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Paving the Way to Integrative Health & Wellness
Jared Polis (D-Colorado) and Mike Coffman (R-Colorado) launched the integrative health and wellness (IHW) caucus in October, 2018.
State by State: Chiropractic Leads Changes in Health Care
Monumental legislative bills in support of the chiropractic profession were passed recently in Washington, West Virginia and Oregon. Here is a review of this important legislation, state by state...
Cyber Threat Checklist: Defend Your Business With These 10 Steps
Living in an internet connected society brings many conveniences and benefits. The power of the internet to connect us with customers, store data, and find information has opened the door for many small business owners to grow and flourish.
Prompting Memory: How to Stimulate Cognition
Recently I gave a talk titled, The Art of Memoir – Tapping the Past to Sharpen the Present at a senior lunch event in Austin, Texas.
News in Brief
Parker University Launches New Open-Access Research Journal for Chiropractic; Western States, Cleveland-KC Name New Deans of Chiropractic Colleges; Sherman College Goes Tobacco-Free; Life University Wins 11 Awards.
Dropping Insurance: 4 Steps
My office manager just got off the phone with the secretary of a long-standing patient. I have treated this woman and 10 members of her family for more than a decade. She has, as have all of my patients, paid my fee at the time of service since I dropped insurance in 1997.
A Novel Way to Prevent Elderly Falls: Toe Strength
In any given year, nearly 40 percent of senior citizens ages 70 and older will fall at least once. Each fall significantly increases the risk of not only sprains, strains and contusions, but also fractures.
New Opportunities for DCs
For decades, the model chiropractic practice has been the single-doctor practice. Recent surveys have found that approximately two-thirds of U.S. doctors of chiropractic still practice this way, with another 20 percent practicing in multiple-chiropractor practices.
Bastyr University: On the Front Lines of the Pain Epidemic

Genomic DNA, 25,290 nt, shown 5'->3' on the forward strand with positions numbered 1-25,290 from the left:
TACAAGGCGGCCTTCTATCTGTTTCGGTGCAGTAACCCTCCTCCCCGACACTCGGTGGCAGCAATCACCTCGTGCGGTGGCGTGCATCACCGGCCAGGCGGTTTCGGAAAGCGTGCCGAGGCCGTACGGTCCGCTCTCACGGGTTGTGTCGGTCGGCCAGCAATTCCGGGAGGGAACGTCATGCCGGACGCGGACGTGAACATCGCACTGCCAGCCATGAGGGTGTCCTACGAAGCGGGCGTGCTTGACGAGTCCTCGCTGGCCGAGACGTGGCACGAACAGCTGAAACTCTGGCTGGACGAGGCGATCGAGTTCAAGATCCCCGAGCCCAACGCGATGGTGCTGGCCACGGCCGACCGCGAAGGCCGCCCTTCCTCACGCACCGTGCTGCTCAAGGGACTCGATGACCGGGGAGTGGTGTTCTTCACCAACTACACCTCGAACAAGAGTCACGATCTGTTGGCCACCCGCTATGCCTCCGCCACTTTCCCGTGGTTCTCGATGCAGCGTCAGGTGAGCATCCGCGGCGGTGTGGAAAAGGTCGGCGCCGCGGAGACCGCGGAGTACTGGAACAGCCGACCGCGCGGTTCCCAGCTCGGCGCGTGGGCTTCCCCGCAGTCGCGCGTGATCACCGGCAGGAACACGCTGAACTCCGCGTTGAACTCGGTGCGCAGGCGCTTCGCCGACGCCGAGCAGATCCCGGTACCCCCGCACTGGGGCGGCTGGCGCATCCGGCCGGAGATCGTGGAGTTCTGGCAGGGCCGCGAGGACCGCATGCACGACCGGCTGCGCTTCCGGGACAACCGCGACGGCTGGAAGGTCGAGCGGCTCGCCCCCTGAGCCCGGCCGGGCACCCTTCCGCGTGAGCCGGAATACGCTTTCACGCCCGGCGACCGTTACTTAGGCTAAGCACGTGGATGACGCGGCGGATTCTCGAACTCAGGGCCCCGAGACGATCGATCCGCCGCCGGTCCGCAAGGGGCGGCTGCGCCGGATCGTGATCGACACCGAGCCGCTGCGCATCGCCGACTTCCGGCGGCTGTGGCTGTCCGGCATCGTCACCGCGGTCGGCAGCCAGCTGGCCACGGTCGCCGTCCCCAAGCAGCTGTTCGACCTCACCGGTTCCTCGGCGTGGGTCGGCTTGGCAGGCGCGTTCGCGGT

At University of Washington's Harborview Medical Center, the Seattle region's only Level I Trauma and Burn Center, the demands for in-patient care are dramatically different from a private clinic environment.
Official NCCAOM Practice Tests
The National Certification Commission for Acupuncture and Oriental Medicine (NCCAOM) is excited to announce the launch of the new NCCAOM Exam Preparation Center.
Reducing Allostatic Load & Stress Through Heightened Awareness
Your contemporary mental health and psychotherapy colleagues may often approach the treatment of allostatic load as a mental health condition and use prescription psycho-pharmaceutical medicine to affect general and specific central nervous system (CNS) pathways and brain neuro-chemistry medicine to alleviate the associated symptoms.
Missed Causes of LBP: It's the Syndrome, Not the Subluxation
When I read the chart notes of other chiropractors, I am usually disappointed. They list what vertebrae are fixated or misaligned. They may describe the involved fascia and muscles.
Catch the Workplace Wellness Wave
Do you offer workplace wellness services to local businesses? If not, you might want to consider this lucrative channel for expanding your practice. Workplace wellness programs and wellness-related benefits have grown in popularity over the past several decades.
Acupuncture's Standard of Care
Both a concern and critique of acupuncture, frequently espoused by the bio-medical community is, "there is no standard of care in acupuncture." The following is why I believe this statement is disingenuous at best.
Is Primary Spine Care the Answer for Chiropractic?
Recently, we sat down with Mark Studin, DC, FASBE(C), DAAPM, DAAMLP, to discuss the state of chiropractic and why primary spine care may hold the key to chiropractic's future. Read what he had to share in this exclusive interview.
Prevention: Stop Recurrent Urinary Tract Infections
The recurrent urinary tract infection (UTI) is one of those nuisance conditions that can play havoc with quality of life, and this particular infection is much more common than most people realize.
Spring Allergies & The Spleen: Looking at Pattern Differentiation
As the season of Spring fades away and we shift into the warm summer months, many patients suffer from chronic allergies. This is by far one of the most common issues I see in the clinic as well as often mistreated and misdiagnosed.